“Do you know why Santa Claus’s bag never gets empty, although there are so many children in the world? Because it may be full of toys, but sometimes there are more important things to be delivered, what we call “invisible gifts”. In a broken home, he tries to bring harmony and peace on the holiest night in Christianity. Where love is lacking, he deposits a seed of faith in children’s hearts. Where the future seems black and uncertain, he brings hope. In our case, the day after Father Christmas comes to visit us, we are happy to be still alive and doing our work, which is to make people happy. Never forget that.”

Time passed, the boy grew up, and one day the family passed in front of the impressive Melk Abbey, which had just been built.

“Father, do you remember many years ago you told me the story of Santa Claus and his invisible gifts? I think that I received one of those gifts once: the vocation to become a priest. Would you mind if now I took my first step towards what I have always dreamed of?”

Although they really needed their son’s company, the family understood and respected the boy’s wish. They knocked at the door of the monastery and were given a loving, generous welcome by the monks, who accepted the young Buckhard as a novice.

Christmas Eve came around. And precisely on that day, a special miracle happened in Melk: Our Lady, carrying the baby Jesus in her arms, decided to descend to Earth to visit the monastery.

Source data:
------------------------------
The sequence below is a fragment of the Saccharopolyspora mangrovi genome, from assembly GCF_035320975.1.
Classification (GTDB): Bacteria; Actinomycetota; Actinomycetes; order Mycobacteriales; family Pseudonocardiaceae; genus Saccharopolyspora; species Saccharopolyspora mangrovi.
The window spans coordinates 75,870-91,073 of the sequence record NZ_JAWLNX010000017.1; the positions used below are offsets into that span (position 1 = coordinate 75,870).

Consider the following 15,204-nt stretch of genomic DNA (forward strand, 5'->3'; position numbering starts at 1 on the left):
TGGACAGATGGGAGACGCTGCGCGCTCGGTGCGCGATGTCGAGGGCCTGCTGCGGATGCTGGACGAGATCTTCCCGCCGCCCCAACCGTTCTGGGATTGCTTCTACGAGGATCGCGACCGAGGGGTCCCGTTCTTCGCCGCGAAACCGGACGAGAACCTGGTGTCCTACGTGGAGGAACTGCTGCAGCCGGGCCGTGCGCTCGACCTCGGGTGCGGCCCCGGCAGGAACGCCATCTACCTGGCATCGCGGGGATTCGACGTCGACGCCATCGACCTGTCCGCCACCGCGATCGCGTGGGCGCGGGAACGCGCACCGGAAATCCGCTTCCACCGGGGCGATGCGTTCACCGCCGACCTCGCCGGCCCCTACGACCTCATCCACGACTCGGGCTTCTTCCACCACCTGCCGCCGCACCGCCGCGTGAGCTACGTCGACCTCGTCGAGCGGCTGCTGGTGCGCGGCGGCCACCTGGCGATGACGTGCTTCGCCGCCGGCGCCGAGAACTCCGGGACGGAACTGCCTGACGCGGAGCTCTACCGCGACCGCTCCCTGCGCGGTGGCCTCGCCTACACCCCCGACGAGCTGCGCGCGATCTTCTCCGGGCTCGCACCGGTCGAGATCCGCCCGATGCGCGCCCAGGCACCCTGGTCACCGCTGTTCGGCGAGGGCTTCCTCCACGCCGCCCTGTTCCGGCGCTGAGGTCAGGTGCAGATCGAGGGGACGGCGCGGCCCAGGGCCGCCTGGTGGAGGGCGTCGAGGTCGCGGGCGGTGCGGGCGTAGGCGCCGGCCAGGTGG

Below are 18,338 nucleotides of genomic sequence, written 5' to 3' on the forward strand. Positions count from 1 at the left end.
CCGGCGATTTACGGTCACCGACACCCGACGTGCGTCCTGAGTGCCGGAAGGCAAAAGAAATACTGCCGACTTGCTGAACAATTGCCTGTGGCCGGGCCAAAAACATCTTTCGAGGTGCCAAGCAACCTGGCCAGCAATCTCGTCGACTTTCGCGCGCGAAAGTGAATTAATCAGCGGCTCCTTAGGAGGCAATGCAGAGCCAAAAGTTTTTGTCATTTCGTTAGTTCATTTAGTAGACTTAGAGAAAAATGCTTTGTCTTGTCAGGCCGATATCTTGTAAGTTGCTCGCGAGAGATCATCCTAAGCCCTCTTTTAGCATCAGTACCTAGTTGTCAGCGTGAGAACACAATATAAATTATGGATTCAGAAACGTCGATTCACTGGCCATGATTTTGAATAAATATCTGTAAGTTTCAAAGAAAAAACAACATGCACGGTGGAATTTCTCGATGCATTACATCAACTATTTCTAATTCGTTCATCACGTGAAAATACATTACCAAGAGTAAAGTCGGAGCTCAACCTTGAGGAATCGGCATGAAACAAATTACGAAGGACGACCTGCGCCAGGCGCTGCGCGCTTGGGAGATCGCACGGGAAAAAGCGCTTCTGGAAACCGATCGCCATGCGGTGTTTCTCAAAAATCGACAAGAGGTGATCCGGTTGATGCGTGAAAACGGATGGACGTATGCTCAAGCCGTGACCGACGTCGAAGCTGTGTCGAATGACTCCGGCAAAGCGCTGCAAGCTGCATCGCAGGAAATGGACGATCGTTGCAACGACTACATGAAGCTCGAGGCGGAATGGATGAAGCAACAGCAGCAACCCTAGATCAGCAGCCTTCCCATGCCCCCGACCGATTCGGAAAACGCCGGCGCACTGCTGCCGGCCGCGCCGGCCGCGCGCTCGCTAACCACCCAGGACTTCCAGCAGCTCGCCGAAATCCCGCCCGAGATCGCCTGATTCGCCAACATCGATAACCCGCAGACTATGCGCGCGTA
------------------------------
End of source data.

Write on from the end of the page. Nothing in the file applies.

All the priests lined up and each of them stood proudly before the Virgin trying to pay homage to the Madonna and her Son. One of them displayed the beautiful paintings that decorated the place, another showed a copy of a Bible that had taken a hundred years to be written and illustrated, while a third recited the names of all the saints.

At the very end of the line, young Buckhard anxiously waited his turn. His parents were simple people, and all that they had taught him was to toss balls up in the air and do some juggling.

When it came his turn, the other priests wanted to put an end to all the homage that had been paid, since the ex-juggler had nothing important to add and might even mar the image of the abbey.